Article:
By Shayna Tanen
Debbie Petrone first volunteered with Wellington Cares, a nonprofit that assists people age 65 and older, four years ago when the organization had just formed.
On Tuesday, Dec. 6, Petrone watched as volunteers, sponsors and participants were honored at Wellington Cares’ fourth annual luncheon and meeting at Casa Tequila restaurant.
Wellington Cares aims to help seniors 65 and older remain in their homes by providing essential services such as picking up groceries or prescriptions, taking them to doctors’ offices, assisting with bills, simply talking to participants and more.
Nearly 60 people attended the lunch, including volunteers, participants who benefit from Wellington Cares’ services, business partners and members of the board of directors, which includes Kathy Foster, Joan Manning, Marion Frank, Cheryl Anders, Dan Terner and Alan Bottorff.
Before lunch was served, Executive Director Kathy Foster announced that sponsor Extraordinary Charities had donated 50 $25 Walmart gift cards to all seniors who receive help from Wellington Cares.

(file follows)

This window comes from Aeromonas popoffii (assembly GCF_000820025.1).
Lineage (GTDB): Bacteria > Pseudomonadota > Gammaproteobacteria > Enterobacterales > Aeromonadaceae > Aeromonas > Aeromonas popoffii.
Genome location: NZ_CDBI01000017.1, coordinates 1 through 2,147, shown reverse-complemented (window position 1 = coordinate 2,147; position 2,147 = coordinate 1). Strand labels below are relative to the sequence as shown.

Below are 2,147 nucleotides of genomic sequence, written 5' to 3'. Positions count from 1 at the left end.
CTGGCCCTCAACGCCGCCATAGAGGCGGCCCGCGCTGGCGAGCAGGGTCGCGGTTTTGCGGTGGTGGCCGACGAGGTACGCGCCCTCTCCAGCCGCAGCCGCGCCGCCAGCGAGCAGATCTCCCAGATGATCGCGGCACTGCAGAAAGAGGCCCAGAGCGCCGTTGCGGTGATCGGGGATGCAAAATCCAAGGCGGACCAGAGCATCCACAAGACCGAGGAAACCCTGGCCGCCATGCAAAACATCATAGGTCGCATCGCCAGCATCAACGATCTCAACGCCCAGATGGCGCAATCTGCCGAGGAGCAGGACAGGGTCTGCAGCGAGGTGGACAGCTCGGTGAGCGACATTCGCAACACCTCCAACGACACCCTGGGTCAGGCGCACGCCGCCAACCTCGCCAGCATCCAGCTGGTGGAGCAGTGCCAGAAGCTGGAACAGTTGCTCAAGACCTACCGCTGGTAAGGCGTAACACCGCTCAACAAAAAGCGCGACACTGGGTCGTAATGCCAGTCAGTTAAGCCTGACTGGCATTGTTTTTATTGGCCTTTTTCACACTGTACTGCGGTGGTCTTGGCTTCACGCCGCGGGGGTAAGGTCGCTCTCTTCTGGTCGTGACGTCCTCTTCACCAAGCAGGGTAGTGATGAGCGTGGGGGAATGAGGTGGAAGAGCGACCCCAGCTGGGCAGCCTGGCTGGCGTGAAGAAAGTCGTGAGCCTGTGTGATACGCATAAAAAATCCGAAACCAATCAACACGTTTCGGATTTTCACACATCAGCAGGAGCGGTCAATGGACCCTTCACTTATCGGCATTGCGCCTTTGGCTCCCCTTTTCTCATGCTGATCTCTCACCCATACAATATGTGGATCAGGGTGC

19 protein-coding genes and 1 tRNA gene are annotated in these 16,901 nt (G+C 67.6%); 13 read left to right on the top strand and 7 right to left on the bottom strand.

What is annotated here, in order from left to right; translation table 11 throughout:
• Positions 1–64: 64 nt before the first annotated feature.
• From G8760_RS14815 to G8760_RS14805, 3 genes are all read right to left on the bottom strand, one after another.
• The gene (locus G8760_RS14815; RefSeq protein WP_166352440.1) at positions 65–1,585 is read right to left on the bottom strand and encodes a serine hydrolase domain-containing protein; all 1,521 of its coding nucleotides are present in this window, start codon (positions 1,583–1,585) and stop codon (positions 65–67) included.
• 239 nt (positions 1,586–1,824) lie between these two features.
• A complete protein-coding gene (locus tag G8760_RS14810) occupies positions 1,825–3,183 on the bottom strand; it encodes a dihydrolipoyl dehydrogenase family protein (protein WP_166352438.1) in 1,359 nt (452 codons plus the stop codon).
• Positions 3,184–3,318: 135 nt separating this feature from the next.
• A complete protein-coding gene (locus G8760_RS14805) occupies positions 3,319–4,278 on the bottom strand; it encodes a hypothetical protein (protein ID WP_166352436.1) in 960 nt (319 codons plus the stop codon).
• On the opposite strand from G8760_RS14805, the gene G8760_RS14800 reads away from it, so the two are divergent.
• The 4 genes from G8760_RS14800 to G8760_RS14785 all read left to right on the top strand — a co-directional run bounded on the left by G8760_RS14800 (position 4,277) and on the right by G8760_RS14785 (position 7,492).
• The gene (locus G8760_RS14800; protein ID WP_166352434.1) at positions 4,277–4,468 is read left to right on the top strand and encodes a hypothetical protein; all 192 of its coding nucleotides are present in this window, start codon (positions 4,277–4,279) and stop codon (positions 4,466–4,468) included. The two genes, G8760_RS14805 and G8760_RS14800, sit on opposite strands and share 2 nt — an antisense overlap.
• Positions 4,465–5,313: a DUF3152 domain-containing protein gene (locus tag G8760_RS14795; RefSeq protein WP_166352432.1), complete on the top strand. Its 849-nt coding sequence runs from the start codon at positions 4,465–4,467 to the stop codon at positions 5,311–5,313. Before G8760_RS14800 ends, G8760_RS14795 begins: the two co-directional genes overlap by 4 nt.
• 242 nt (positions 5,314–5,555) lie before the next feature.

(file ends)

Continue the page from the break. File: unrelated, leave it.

Later in the lunch, Foster thanked six outstanding volunteers who dedicated their time and energy to the organization: Ann Brinson dedicated 115 hours and was named Outstanding Volunteer of the Year; Lu Croteau was recognized for always being available and with a smile to boot; Janice Downs and Christine Vocaturo each volunteered 71 hours of their time; Ellie Vogt was honored for spearheading hospitality calls and making 190 hours of service calls to participants; and Melody Domb was recognized for adding excellence to everything Wellington Cares brought her way.
Petrone said that as a volunteer, “One hour makes a big difference to a lot of people.”
She said that volunteering is convenient and has allowed her to socialize with other volunteers and participants and make more friends in Wellington.
Petrone’s mother, Elinor Brown, said she has benefited from Wellington Cares’ help.
Her husband, Robert Brown, has dementia, and Elinor is his caregiver. But sometimes, she needs some help of her own. She said volunteers from Wellington Cares have picked up her groceries and prescriptions, which gives her more time for herself and her husband.
“Knowing I can depend on someone, I feel relieved,” she said, adding, “They find everything possible to make it easier for the elderly.”
By the end of lunch, several participants had won raffle items, and Foster encouraged everyone to take home the poinsettia plants propped on each table. Volunteers and participants alike left the luncheon with stomachs and arms full.
For more information about the local nonprofit, visit www.wellingtoncaresorg.com.